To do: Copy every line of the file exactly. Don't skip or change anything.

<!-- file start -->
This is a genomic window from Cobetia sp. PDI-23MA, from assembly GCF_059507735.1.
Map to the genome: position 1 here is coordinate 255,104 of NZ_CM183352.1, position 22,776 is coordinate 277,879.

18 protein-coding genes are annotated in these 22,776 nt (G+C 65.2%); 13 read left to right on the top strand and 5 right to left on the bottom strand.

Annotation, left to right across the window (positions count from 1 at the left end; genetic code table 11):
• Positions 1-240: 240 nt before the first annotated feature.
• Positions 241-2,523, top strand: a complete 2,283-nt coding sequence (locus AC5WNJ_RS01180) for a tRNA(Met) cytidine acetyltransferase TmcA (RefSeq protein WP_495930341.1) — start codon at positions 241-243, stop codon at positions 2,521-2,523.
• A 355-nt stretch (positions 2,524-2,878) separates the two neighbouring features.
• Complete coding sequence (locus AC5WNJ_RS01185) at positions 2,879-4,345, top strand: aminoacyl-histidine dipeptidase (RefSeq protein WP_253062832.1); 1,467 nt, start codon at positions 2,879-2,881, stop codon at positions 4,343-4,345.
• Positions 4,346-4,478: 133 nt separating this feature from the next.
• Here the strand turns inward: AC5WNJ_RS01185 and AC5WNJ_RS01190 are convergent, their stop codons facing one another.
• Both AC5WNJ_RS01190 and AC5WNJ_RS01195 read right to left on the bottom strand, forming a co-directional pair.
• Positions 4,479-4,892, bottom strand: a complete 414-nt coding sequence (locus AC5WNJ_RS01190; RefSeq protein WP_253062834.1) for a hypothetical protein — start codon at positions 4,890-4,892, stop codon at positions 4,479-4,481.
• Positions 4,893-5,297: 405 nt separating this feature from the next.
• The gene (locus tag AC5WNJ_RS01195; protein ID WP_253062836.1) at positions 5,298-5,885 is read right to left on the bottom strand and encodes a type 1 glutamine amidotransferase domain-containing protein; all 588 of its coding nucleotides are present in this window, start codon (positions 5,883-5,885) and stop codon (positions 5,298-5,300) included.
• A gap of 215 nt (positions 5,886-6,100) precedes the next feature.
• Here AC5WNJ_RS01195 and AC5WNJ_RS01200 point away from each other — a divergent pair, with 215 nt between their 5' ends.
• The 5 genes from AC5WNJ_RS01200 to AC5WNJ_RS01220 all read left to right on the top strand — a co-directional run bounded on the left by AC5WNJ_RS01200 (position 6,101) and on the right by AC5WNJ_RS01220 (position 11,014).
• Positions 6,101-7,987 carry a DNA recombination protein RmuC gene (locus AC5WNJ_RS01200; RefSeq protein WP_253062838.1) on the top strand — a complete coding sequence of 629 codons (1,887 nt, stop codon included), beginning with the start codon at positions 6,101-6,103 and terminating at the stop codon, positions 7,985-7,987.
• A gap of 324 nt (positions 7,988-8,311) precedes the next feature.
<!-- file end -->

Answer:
This is a genomic window from Cobetia sp. PDI-23MA, from assembly GCF_059507735.1.
Map to the genome: position 1 here is coordinate 255,104 of NZ_CM183352.1, position 22,776 is coordinate 277,879.

18 protein-coding genes are annotated in these 22,776 nt (G+C 65.2%); 13 read left to right on the top strand and 5 right to left on the bottom strand.

Annotation, left to right across the window (positions count from 1 at the left end; genetic code table 11):
• Positions 1-240: 240 nt before the first annotated feature.
• Positions 241-2,523, top strand: a complete 2,283-nt coding sequence (locus AC5WNJ_RS01180) for a tRNA(Met) cytidine acetyltransferase TmcA (RefSeq protein WP_495930341.1) — start codon at positions 241-243, stop codon at positions 2,521-2,523.
• A 355-nt stretch (positions 2,524-2,878) separates the two neighbouring features.
• Complete coding sequence (locus AC5WNJ_RS01185) at positions 2,879-4,345, top strand: aminoacyl-histidine dipeptidase (RefSeq protein WP_253062832.1); 1,467 nt, start codon at positions 2,879-2,881, stop codon at positions 4,343-4,345.
• Positions 4,346-4,478: 133 nt separating this feature from the next.
• Here the strand turns inward: AC5WNJ_RS01185 and AC5WNJ_RS01190 are convergent, their stop codons facing one another.
• Both AC5WNJ_RS01190 and AC5WNJ_RS01195 read right to left on the bottom strand, forming a co-directional pair.
• Positions 4,479-4,892, bottom strand: a complete 414-nt coding sequence (locus AC5WNJ_RS01190; RefSeq protein WP_253062834.1) for a hypothetical protein — start codon at positions 4,890-4,892, stop codon at positions 4,479-4,481.
• Positions 4,893-5,297: 405 nt separating this feature from the next.
• The gene (locus tag AC5WNJ_RS01195; protein ID WP_253062836.1) at positions 5,298-5,885 is read right to left on the bottom strand and encodes a type 1 glutamine amidotransferase domain-containing protein; all 588 of its coding nucleotides are present in this window, start codon (positions 5,883-5,885) and stop codon (positions 5,298-5,300) included.
• A gap of 215 nt (positions 5,886-6,100) precedes the next feature.
• Here AC5WNJ_RS01195 and AC5WNJ_RS01200 point away from each other — a divergent pair, with 215 nt between their 5' ends.
• The 5 genes from AC5WNJ_RS01200 to AC5WNJ_RS01220 all read left to right on the top strand — a co-directional run bounded on the left by AC5WNJ_RS01200 (position 6,101) and on the right by AC5WNJ_RS01220 (position 11,014).
• Positions 6,101-7,987 carry a DNA recombination protein RmuC gene (locus AC5WNJ_RS01200; RefSeq protein WP_253062838.1) on the top strand — a complete coding sequence of 629 codons (1,887 nt, stop codon included), beginning with the start codon at positions 6,101-6,103 and terminating at the stop codon, positions 7,985-7,987.
• A gap of 324 nt (positions 7,988-8,311) precedes the next feature.